ARIA

Usually elements have the labels they need, but sometimes there is no text label for a particular button or UI. In this situation, ARIA can be used to provide an accessible label. The aria-label attribute provides names of labels while aria-roledescription provides the description for the role of an element.

On very rare occasions, you may need to override aria-label or aria-roledescription to provide different names or descriptions specifically for braille. The aria-braillelabel and aria-brailleroledescription attributes provide such an ability. They exist to solve very specific needs, including educational contexts where the site needs to render the specific braille table dot pattern. If you do use braille-related ARIA attributes, be sure to test them using a braille reader. If in doubt, relying on the accessible name from content or aria-label / aria-roledescription is almost always the better user experience. WebKit has supported these ARIA attributes for years.

Now, WebKit for Safari 18 beta adds support for the ariaBrailleLabel and ariaBrailleRoleDescription element reflection properties. These make it possible to get and set the aria-braillelabel and aria-brailleroledescription ARIA attributes on DOM elements directly via JavaScript APIs, rather than by using setAttribute and getAttribute.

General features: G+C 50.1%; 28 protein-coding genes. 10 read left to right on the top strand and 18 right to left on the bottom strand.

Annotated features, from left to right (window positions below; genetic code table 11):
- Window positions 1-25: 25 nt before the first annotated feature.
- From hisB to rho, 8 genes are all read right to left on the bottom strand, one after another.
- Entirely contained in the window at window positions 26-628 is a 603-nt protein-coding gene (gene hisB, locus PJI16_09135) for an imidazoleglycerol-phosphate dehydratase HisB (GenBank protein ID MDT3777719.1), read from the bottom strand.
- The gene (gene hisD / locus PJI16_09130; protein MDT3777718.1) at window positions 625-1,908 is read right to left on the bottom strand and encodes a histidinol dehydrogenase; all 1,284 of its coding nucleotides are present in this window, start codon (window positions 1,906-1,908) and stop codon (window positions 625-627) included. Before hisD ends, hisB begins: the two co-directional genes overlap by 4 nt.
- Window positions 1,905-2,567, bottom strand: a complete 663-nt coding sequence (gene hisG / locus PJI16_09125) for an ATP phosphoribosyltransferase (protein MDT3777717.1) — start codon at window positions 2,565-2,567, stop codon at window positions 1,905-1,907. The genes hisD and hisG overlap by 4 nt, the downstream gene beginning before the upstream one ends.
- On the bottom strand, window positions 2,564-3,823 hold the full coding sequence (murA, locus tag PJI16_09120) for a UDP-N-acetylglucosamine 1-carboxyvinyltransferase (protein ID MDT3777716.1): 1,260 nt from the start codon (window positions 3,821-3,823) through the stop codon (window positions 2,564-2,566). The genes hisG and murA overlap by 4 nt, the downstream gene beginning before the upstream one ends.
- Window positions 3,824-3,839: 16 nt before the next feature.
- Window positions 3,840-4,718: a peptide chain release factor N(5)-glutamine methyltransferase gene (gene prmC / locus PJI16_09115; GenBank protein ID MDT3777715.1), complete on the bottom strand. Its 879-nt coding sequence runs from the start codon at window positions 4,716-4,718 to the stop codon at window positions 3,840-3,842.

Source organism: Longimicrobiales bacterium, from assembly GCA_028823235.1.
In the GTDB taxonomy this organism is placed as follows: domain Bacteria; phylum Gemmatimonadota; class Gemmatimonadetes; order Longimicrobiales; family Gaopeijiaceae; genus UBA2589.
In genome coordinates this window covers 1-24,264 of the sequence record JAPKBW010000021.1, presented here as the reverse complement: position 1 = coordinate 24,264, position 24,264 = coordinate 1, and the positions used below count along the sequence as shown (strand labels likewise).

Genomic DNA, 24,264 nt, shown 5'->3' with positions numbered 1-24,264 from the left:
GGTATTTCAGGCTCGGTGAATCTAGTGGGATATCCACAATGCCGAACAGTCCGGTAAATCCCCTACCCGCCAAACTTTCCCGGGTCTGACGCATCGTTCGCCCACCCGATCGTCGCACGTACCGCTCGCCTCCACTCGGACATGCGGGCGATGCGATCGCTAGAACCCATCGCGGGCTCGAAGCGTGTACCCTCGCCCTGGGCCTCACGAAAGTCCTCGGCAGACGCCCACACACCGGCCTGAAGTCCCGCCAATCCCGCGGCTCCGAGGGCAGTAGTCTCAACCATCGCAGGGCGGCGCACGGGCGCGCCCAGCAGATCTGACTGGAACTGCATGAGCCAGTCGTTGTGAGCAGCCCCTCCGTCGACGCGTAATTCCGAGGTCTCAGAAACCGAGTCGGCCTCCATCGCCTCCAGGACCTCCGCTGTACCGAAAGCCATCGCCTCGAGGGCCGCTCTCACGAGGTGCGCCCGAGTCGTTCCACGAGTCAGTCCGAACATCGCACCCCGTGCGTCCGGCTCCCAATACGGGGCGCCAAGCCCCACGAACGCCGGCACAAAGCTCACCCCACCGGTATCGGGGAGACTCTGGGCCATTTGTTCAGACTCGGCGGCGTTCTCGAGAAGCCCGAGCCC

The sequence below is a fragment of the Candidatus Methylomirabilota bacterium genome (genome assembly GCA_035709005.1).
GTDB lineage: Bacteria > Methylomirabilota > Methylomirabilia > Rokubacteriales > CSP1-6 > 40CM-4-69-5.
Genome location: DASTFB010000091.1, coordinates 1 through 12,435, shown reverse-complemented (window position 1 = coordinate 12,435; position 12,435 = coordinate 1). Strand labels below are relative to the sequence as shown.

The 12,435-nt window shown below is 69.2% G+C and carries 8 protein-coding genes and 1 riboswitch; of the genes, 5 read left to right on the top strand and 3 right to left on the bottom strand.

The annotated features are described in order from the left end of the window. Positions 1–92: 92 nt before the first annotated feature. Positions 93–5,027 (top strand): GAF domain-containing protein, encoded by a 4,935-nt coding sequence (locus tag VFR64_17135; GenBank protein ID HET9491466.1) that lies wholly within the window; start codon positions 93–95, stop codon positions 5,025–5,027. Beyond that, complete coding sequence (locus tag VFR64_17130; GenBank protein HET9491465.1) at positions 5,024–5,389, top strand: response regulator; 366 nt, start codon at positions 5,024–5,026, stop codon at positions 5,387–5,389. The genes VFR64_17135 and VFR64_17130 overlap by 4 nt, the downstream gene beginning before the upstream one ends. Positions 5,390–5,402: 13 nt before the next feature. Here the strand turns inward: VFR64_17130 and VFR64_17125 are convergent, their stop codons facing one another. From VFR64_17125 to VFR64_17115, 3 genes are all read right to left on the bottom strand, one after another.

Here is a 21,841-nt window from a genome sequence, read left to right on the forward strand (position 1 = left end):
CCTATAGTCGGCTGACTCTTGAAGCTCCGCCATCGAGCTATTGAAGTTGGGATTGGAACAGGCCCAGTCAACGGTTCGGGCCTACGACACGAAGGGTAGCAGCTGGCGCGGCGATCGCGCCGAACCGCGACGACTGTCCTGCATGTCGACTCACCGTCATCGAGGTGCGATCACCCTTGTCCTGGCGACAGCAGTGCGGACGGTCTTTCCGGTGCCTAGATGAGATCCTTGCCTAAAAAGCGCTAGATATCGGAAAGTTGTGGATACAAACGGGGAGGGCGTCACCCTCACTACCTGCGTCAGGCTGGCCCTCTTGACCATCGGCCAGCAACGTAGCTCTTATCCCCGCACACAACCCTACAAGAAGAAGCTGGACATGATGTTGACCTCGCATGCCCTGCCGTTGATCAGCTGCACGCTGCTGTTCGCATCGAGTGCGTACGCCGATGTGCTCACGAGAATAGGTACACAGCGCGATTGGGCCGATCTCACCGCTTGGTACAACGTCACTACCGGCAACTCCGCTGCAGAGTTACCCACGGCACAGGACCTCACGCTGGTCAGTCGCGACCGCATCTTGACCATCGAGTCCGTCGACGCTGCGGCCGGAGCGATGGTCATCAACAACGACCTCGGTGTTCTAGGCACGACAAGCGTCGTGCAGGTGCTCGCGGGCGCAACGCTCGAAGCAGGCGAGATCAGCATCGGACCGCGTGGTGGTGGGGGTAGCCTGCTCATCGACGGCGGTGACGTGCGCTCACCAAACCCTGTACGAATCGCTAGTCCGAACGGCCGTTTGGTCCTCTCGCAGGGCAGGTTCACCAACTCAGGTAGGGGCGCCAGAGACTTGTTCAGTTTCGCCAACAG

Media

Watch video without distractions in Viewer for Safari 18 beta on macOS.

A video playing in a Safari window, where the video is enlarged to fill almost all of the space. The rest of the web page content is mostly hidden behind a dark translucent overlay.

When you play in Viewer, the video fills the Safari window, while providing full access to system playback controls. Then it automatically enters picture-in-picture anytime you switch tabs, close the window, or occlude the web page with another window. Look for Video Viewer in the new page menu in Safari whenever you are on a web page with a prominent video element.

Video on visionOS

Safari for visionOS 2 beta adds support for docking fullscreen videos into the current Environment. Anytime a user is watching a video fullscreen, they can tap mountain symbol to enter a fully immersive experience. Turning the Digital Crown adjusts the immersion. Light emitted from the video reflects off of the Environment, while audio is rendered on a large soundstage.

Managed Media Source

WebKit for Safari 18 beta adds Workers support for both Managed Media Source (MMS) and Media Source Extensions (MSE). This can be especially helpful on complex websites that want to ensure continuous and smooth video playback even when other site activity (such as live commenting) causes a very busy main thread. You can see the performance difference in this demo.